Finance minister Simon Hamilton has said that Northern Ireland is facing a “day of reckoning” over its refusal to implement Westminster’s welfare reforms.
The DUP minister told the News Letter that if Sinn Fein continued its veto of the reforms, it would be the party’s voters who would suffer through cuts to public services.
Mr Hamilton said that although his belief that Northern Ireland needs to implement welfare reform is largely pragmatic, he welcomed some aspects of the changes, such as the simplification of the benefits system, the move towards making it clear whether work pays if an individual comes off benefits and the encouragement to get those on benefits into work.
He said that some elements of the reforms are negative “and will have a disproportionate affect on Northern Ireland”, but insisted that those have been ameliorated by to the concessions to the Executive agreed by the Treasury, including the removal of the spare-room subsidy (or bedroom tax) will not apply to any current benefit claimants in the Province.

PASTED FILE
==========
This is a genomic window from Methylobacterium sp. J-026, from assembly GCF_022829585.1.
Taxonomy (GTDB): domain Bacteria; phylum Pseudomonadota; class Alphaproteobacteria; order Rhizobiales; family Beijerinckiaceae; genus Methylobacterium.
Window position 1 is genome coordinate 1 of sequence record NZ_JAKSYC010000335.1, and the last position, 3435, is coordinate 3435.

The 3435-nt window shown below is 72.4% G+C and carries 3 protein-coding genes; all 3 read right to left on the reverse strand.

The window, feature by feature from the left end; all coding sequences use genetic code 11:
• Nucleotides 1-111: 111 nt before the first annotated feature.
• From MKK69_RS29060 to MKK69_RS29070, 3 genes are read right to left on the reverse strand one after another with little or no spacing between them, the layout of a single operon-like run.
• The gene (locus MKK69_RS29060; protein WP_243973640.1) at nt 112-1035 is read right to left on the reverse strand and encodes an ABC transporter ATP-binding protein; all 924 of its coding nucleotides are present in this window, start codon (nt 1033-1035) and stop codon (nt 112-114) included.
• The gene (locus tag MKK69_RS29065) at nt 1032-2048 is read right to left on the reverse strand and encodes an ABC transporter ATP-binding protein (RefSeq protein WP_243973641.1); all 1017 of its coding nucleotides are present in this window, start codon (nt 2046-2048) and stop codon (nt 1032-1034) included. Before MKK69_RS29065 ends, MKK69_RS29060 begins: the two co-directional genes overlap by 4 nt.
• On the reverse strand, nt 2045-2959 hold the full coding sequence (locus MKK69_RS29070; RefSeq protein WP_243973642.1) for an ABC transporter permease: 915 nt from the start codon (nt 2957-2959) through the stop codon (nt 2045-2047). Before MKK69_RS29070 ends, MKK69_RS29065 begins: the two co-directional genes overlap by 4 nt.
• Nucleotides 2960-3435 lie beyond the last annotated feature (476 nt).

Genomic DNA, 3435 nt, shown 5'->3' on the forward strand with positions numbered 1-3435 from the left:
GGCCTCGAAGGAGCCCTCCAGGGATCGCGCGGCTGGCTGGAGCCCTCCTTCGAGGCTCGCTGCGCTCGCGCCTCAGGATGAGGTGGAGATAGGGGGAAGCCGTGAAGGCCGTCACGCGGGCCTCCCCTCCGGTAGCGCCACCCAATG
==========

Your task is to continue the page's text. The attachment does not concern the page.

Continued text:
Sinn Fein — which initially indicated to the DUP that it would accept the deal before the party’s power-brokers rejected it — has urged the DUP to join it in pressing Westminster for more concessions.
But Mr Hamilton insisted that “it’s pretty clear we aren’t going to get anywhere” with the Government, partly because to make further changes in Northern Ireland would enrage constituents of the mainland MPs, given that they are already losing out to the Province.
In a swipe at Sinn Fein’s Stormont-salaried MLAs, he added that they are now starting to see “the impact — not on them — but the impact on their constituents”.